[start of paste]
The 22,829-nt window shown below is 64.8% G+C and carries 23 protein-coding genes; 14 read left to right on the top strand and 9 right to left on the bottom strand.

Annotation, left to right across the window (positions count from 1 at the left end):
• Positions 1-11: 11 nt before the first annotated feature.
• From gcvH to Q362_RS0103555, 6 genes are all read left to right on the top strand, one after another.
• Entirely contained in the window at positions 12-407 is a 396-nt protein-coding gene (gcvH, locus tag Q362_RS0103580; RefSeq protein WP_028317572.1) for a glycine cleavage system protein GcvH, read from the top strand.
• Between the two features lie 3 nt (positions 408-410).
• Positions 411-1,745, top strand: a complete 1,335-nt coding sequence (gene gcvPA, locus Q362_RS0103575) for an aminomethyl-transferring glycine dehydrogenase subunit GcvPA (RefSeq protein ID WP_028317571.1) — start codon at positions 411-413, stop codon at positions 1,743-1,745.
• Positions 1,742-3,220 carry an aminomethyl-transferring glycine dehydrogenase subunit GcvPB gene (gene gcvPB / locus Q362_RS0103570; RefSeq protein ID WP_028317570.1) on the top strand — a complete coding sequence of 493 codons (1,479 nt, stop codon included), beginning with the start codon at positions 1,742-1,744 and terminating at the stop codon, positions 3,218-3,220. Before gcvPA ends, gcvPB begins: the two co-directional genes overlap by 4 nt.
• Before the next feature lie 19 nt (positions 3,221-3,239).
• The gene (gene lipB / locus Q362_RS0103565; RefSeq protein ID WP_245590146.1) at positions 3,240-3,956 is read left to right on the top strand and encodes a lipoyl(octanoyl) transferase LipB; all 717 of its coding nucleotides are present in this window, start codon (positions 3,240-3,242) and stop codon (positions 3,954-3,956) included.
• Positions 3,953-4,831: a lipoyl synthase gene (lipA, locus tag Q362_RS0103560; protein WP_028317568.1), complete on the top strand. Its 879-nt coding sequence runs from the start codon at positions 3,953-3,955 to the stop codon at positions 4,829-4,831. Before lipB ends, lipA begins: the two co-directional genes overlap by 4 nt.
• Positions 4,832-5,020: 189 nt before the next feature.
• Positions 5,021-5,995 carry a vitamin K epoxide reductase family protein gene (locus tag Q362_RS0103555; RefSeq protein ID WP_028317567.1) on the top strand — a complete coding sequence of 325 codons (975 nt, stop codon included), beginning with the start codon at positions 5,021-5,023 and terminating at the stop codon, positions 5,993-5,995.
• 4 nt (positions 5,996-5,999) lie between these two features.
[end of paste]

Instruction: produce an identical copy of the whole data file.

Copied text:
The 22,829-nt window shown below is 64.8% G+C and carries 23 protein-coding genes; 14 read left to right on the top strand and 9 right to left on the bottom strand.

Annotation, left to right across the window (positions count from 1 at the left end):
• Positions 1-11: 11 nt before the first annotated feature.
• From gcvH to Q362_RS0103555, 6 genes are all read left to right on the top strand, one after another.
• Entirely contained in the window at positions 12-407 is a 396-nt protein-coding gene (gcvH, locus tag Q362_RS0103580; RefSeq protein WP_028317572.1) for a glycine cleavage system protein GcvH, read from the top strand.
• Between the two features lie 3 nt (positions 408-410).
• Positions 411-1,745, top strand: a complete 1,335-nt coding sequence (gene gcvPA, locus Q362_RS0103575) for an aminomethyl-transferring glycine dehydrogenase subunit GcvPA (RefSeq protein ID WP_028317571.1) — start codon at positions 411-413, stop codon at positions 1,743-1,745.
• Positions 1,742-3,220 carry an aminomethyl-transferring glycine dehydrogenase subunit GcvPB gene (gene gcvPB / locus Q362_RS0103570; RefSeq protein ID WP_028317570.1) on the top strand — a complete coding sequence of 493 codons (1,479 nt, stop codon included), beginning with the start codon at positions 1,742-1,744 and terminating at the stop codon, positions 3,218-3,220. Before gcvPA ends, gcvPB begins: the two co-directional genes overlap by 4 nt.
• Before the next feature lie 19 nt (positions 3,221-3,239).
• The gene (gene lipB / locus Q362_RS0103565; RefSeq protein ID WP_245590146.1) at positions 3,240-3,956 is read left to right on the top strand and encodes a lipoyl(octanoyl) transferase LipB; all 717 of its coding nucleotides are present in this window, start codon (positions 3,240-3,242) and stop codon (positions 3,954-3,956) included.
• Positions 3,953-4,831: a lipoyl synthase gene (lipA, locus tag Q362_RS0103560; protein WP_028317568.1), complete on the top strand. Its 879-nt coding sequence runs from the start codon at positions 3,953-3,955 to the stop codon at positions 4,829-4,831. Before lipB ends, lipA begins: the two co-directional genes overlap by 4 nt.
• Positions 4,832-5,020: 189 nt before the next feature.
• Positions 5,021-5,995 carry a vitamin K epoxide reductase family protein gene (locus tag Q362_RS0103555; RefSeq protein ID WP_028317567.1) on the top strand — a complete coding sequence of 325 codons (975 nt, stop codon included), beginning with the start codon at positions 5,021-5,023 and terminating at the stop codon, positions 5,993-5,995.
• 4 nt (positions 5,996-5,999) lie between these two features.